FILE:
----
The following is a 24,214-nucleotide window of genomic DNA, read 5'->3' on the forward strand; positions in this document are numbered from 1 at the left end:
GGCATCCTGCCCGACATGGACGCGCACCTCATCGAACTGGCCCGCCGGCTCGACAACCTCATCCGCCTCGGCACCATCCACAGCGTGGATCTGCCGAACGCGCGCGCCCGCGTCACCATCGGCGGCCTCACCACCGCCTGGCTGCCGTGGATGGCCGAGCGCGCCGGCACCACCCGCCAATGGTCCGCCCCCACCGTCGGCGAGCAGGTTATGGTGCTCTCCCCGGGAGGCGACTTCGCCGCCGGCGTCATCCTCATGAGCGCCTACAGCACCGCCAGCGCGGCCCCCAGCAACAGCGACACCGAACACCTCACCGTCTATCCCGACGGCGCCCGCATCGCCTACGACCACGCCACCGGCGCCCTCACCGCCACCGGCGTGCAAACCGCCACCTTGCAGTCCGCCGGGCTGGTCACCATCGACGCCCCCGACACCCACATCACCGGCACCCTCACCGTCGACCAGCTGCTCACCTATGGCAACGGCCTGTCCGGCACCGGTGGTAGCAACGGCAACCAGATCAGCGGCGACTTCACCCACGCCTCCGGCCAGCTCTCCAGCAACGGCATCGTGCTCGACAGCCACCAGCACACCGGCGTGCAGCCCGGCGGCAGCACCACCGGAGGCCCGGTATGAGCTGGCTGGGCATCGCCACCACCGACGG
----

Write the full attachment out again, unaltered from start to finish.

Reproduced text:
The following is a 24,214-nucleotide window of genomic DNA, read 5'->3' on the forward strand; positions in this document are numbered from 1 at the left end:
GGCATCCTGCCCGACATGGACGCGCACCTCATCGAACTGGCCCGCCGGCTCGACAACCTCATCCGCCTCGGCACCATCCACAGCGTGGATCTGCCGAACGCGCGCGCCCGCGTCACCATCGGCGGCCTCACCACCGCCTGGCTGCCGTGGATGGCCGAGCGCGCCGGCACCACCCGCCAATGGTCCGCCCCCACCGTCGGCGAGCAGGTTATGGTGCTCTCCCCGGGAGGCGACTTCGCCGCCGGCGTCATCCTCATGAGCGCCTACAGCACCGCCAGCGCGGCCCCCAGCAACAGCGACACCGAACACCTCACCGTCTATCCCGACGGCGCCCGCATCGCCTACGACCACGCCACCGGCGCCCTCACCGCCACCGGCGTGCAAACCGCCACCTTGCAGTCCGCCGGGCTGGTCACCATCGACGCCCCCGACACCCACATCACCGGCACCCTCACCGTCGACCAGCTGCTCACCTATGGCAACGGCCTGTCCGGCACCGGTGGTAGCAACGGCAACCAGATCAGCGGCGACTTCACCCACGCCTCCGGCCAGCTCTCCAGCAACGGCATCGTGCTCGACAGCCACCAGCACACCGGCGTGCAGCCCGGCGGCAGCACCACCGGAGGCCCGGTATGAGCTGGCTGGGCATCGCCACCACCGACGG